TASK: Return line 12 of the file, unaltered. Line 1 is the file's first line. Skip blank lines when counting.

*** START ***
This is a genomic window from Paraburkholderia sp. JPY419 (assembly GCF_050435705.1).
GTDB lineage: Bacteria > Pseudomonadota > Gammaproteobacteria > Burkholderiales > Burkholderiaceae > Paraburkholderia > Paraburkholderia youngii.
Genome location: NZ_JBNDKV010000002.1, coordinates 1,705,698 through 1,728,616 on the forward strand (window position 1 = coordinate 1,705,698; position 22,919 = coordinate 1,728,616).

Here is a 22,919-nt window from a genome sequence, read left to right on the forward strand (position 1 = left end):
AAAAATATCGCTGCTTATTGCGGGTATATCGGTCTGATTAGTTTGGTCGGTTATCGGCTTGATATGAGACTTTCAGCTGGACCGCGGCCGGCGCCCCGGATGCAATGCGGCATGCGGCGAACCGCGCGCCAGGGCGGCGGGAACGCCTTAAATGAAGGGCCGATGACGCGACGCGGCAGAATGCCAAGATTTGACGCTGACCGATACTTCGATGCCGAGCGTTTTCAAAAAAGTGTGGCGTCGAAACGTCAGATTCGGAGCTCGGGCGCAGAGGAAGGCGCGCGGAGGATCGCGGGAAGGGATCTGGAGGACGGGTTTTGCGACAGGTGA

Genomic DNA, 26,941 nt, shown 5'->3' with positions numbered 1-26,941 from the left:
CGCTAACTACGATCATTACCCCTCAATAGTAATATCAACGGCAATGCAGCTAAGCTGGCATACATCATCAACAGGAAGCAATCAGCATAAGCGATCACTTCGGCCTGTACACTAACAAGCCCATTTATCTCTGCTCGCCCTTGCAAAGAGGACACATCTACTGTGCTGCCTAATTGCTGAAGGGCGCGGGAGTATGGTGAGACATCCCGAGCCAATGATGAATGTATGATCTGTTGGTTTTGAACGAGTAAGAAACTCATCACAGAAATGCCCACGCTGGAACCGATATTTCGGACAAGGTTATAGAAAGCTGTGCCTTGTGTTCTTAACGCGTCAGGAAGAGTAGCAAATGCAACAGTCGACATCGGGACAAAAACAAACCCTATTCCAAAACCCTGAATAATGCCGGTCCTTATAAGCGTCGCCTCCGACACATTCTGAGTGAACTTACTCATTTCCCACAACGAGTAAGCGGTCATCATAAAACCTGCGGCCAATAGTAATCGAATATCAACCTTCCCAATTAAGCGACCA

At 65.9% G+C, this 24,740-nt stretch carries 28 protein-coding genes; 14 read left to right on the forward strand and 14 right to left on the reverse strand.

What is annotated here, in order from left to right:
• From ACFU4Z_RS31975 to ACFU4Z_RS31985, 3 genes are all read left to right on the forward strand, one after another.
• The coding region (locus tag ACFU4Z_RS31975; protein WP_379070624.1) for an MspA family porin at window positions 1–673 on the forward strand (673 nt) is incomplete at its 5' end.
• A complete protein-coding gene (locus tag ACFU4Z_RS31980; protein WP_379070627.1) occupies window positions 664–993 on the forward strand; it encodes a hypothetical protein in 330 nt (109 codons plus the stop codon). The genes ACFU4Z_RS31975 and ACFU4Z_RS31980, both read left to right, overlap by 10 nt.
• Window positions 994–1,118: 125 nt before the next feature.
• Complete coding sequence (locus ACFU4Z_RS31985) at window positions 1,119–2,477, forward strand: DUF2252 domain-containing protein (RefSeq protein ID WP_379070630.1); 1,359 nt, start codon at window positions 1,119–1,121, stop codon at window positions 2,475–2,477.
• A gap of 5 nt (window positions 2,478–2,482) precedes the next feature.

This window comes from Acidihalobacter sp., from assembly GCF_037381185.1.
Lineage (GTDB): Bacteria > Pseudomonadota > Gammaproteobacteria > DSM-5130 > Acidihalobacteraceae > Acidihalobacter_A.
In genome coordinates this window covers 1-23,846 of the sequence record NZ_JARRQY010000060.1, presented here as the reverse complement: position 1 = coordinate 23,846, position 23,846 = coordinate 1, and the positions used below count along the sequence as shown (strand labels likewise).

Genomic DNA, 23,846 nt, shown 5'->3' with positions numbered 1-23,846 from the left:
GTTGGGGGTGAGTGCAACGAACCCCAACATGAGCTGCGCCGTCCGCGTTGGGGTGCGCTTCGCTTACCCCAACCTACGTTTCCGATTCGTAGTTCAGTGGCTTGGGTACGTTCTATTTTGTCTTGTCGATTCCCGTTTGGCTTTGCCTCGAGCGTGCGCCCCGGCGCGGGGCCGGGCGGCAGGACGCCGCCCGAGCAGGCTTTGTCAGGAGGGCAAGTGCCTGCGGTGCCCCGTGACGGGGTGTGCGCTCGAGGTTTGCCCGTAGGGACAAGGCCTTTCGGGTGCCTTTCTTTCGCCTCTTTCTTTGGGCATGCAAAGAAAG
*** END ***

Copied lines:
• A complete protein-coding gene (locus tag ACFU4Z_RS31980; protein WP_379070627.1) occupies window positions 664–993 on the forward strand; it encodes a hypothetical protein in 330 nt (109 codons plus the stop codon). The genes ACFU4Z_RS31975 and ACFU4Z_RS31980, both read left to right, overlap by 10 nt.